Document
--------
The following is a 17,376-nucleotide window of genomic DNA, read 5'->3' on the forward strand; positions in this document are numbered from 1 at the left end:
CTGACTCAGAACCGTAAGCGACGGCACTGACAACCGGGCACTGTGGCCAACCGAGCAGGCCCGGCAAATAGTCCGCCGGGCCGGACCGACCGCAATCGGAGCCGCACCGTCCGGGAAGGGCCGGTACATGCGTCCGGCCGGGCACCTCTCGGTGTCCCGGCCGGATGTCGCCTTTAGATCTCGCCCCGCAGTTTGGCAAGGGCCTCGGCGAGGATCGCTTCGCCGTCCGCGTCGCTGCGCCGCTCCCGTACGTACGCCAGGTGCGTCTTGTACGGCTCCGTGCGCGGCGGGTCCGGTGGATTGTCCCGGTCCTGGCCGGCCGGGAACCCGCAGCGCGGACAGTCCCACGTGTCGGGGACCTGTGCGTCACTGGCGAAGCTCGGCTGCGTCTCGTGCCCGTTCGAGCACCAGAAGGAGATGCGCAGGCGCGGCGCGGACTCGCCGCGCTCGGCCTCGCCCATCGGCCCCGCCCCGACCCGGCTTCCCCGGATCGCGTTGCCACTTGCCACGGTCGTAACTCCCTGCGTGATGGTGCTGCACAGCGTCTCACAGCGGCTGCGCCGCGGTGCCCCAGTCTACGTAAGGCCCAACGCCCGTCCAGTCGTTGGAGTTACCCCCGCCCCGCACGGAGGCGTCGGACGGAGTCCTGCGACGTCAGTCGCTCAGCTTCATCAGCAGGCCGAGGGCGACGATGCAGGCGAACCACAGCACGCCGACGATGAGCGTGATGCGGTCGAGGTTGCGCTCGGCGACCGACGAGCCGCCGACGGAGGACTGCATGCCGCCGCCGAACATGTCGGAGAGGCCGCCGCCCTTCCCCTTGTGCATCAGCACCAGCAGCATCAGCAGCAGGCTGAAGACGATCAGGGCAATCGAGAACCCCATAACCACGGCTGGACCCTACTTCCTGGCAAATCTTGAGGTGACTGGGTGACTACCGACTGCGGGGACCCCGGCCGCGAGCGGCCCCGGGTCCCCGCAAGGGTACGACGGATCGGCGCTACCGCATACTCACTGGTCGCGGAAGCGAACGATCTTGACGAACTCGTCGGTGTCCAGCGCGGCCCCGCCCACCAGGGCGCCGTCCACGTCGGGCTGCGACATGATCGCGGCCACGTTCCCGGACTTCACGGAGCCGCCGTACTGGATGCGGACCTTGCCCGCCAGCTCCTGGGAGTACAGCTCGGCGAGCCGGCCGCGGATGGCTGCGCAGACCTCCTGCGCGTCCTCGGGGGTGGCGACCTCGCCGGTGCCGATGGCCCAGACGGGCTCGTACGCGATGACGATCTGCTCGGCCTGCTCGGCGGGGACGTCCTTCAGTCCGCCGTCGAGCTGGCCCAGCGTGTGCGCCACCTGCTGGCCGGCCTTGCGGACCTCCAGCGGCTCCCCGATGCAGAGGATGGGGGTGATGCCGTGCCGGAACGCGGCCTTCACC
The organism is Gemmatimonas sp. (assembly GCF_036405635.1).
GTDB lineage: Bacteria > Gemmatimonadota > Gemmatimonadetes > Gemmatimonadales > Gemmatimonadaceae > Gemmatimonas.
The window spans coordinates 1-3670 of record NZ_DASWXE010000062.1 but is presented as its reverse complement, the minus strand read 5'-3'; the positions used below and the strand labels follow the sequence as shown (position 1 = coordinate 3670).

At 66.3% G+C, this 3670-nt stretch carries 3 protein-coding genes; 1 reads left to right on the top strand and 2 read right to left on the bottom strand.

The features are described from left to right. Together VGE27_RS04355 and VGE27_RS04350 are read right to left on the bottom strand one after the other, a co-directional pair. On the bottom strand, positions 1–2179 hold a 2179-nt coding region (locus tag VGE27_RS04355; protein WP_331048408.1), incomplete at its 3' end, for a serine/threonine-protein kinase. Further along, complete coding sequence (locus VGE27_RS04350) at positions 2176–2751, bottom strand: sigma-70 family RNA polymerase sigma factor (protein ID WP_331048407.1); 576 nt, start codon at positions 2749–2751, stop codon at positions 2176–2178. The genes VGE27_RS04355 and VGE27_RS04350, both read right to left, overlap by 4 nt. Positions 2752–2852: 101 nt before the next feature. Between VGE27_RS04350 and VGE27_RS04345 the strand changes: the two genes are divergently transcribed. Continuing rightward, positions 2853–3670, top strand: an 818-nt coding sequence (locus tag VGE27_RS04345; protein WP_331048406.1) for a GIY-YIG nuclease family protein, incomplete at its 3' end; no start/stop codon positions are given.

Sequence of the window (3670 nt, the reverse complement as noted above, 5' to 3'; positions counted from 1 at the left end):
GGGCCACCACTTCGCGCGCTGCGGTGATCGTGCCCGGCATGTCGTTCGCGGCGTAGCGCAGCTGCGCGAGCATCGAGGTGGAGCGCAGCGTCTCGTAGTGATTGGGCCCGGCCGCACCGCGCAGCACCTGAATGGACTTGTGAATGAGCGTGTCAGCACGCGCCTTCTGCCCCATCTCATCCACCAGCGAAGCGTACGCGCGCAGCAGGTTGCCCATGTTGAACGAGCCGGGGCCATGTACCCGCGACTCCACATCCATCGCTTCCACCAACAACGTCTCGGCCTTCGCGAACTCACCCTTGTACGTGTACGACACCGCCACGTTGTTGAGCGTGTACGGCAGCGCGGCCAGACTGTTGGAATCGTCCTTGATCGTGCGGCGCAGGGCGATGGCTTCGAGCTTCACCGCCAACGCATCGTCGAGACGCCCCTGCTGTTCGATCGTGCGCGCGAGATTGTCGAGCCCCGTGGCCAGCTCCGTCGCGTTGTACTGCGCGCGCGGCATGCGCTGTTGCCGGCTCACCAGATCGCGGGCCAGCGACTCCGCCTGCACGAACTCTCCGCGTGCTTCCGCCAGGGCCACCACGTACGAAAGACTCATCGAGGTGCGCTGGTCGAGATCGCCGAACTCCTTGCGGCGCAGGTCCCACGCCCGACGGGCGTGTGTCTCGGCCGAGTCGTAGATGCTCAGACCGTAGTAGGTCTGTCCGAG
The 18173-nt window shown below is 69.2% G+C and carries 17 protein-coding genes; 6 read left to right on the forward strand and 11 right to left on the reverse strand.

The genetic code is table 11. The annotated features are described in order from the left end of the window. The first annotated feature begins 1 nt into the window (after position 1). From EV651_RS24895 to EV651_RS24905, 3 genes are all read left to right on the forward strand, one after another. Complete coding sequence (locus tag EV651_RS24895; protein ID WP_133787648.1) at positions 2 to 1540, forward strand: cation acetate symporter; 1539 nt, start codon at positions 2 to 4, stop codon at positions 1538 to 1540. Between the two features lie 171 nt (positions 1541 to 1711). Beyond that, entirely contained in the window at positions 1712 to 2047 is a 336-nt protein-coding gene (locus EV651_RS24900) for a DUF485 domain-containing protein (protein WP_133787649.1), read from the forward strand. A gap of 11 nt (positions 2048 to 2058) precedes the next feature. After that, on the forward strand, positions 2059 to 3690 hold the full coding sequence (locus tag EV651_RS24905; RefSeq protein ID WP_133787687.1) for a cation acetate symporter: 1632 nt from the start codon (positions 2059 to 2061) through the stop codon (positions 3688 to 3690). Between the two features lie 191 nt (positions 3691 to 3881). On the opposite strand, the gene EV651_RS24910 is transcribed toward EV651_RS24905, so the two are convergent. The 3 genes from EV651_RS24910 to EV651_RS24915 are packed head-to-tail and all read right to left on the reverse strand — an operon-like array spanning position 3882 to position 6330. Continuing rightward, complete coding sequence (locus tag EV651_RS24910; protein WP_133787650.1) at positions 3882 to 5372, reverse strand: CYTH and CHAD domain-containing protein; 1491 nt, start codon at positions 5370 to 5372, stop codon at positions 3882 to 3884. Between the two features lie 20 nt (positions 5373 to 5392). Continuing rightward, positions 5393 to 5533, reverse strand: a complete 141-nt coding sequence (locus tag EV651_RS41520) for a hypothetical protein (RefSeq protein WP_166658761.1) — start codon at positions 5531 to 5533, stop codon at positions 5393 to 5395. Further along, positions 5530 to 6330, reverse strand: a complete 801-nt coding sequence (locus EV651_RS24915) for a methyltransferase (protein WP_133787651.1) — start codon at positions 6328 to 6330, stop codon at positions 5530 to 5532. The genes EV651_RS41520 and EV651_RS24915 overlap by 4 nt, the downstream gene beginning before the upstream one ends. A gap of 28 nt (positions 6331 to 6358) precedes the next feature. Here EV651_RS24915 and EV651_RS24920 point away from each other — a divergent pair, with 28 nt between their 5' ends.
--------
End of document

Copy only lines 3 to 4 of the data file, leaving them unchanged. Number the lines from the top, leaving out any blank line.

The organism is Gemmatimonas sp. (assembly GCF_036405635.1).
GTDB lineage: Bacteria > Gemmatimonadota > Gemmatimonadetes > Gemmatimonadales > Gemmatimonadaceae > Gemmatimonas.